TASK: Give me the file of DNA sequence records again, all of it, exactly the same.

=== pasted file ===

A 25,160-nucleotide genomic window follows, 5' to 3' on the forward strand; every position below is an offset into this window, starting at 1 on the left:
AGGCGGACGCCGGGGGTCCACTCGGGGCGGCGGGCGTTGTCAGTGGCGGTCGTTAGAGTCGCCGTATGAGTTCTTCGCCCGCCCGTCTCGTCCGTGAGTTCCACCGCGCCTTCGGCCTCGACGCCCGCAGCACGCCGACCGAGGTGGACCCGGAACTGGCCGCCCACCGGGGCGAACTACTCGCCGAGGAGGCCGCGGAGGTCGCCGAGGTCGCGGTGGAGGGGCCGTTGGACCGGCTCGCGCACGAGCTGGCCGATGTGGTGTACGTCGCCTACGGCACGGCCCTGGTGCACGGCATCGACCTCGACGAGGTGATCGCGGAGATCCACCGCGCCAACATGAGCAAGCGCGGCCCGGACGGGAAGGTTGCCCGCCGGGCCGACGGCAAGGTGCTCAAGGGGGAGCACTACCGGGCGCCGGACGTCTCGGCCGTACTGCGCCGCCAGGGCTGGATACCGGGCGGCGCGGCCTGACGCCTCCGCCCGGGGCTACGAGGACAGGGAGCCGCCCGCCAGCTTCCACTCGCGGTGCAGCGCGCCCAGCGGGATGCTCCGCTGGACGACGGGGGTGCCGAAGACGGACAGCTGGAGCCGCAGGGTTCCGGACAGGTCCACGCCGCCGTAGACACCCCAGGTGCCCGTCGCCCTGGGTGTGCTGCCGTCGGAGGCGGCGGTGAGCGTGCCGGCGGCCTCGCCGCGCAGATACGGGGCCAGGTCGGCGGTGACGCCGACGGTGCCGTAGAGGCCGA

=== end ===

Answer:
A 25,160-nucleotide genomic window follows, 5' to 3' on the forward strand; every position below is an offset into this window, starting at 1 on the left:
AGGCGGACGCCGGGGGTCCACTCGGGGCGGCGGGCGTTGTCAGTGGCGGTCGTTAGAGTCGCCGTATGAGTTCTTCGCCCGCCCGTCTCGTCCGTGAGTTCCACCGCGCCTTCGGCCTCGACGCCCGCAGCACGCCGACCGAGGTGGACCCGGAACTGGCCGCCCACCGGGGCGAACTACTCGCCGAGGAGGCCGCGGAGGTCGCCGAGGTCGCGGTGGAGGGGCCGTTGGACCGGCTCGCGCACGAGCTGGCCGATGTGGTGTACGTCGCCTACGGCACGGCCCTGGTGCACGGCATCGACCTCGACGAGGTGATCGCGGAGATCCACCGCGCCAACATGAGCAAGCGCGGCCCGGACGGGAAGGTTGCCCGCCGGGCCGACGGCAAGGTGCTCAAGGGGGAGCACTACCGGGCGCCGGACGTCTCGGCCGTACTGCGCCGCCAGGGCTGGATACCGGGCGGCGCGGCCTGACGCCTCCGCCCGGGGCTACGAGGACAGGGAGCCGCCCGCCAGCTTCCACTCGCGGTGCAGCGCGCCCAGCGGGATGCTCCGCTGGACGACGGGGGTGCCGAAGACGGACAGCTGGAGCCGCAGGGTTCCGGACAGGTCCACGCCGCCGTAGACACCCCAGGTGCCCGTCGCCCTGGGTGTGCTGCCGTCGGAGGCGGCGGTGAGCGTGCCGGCGGCCTCGCCGCGCAGATACGGGGCCAGGTCGGCGGTGACGCCGACGGTGCCGTAGAGGCCGA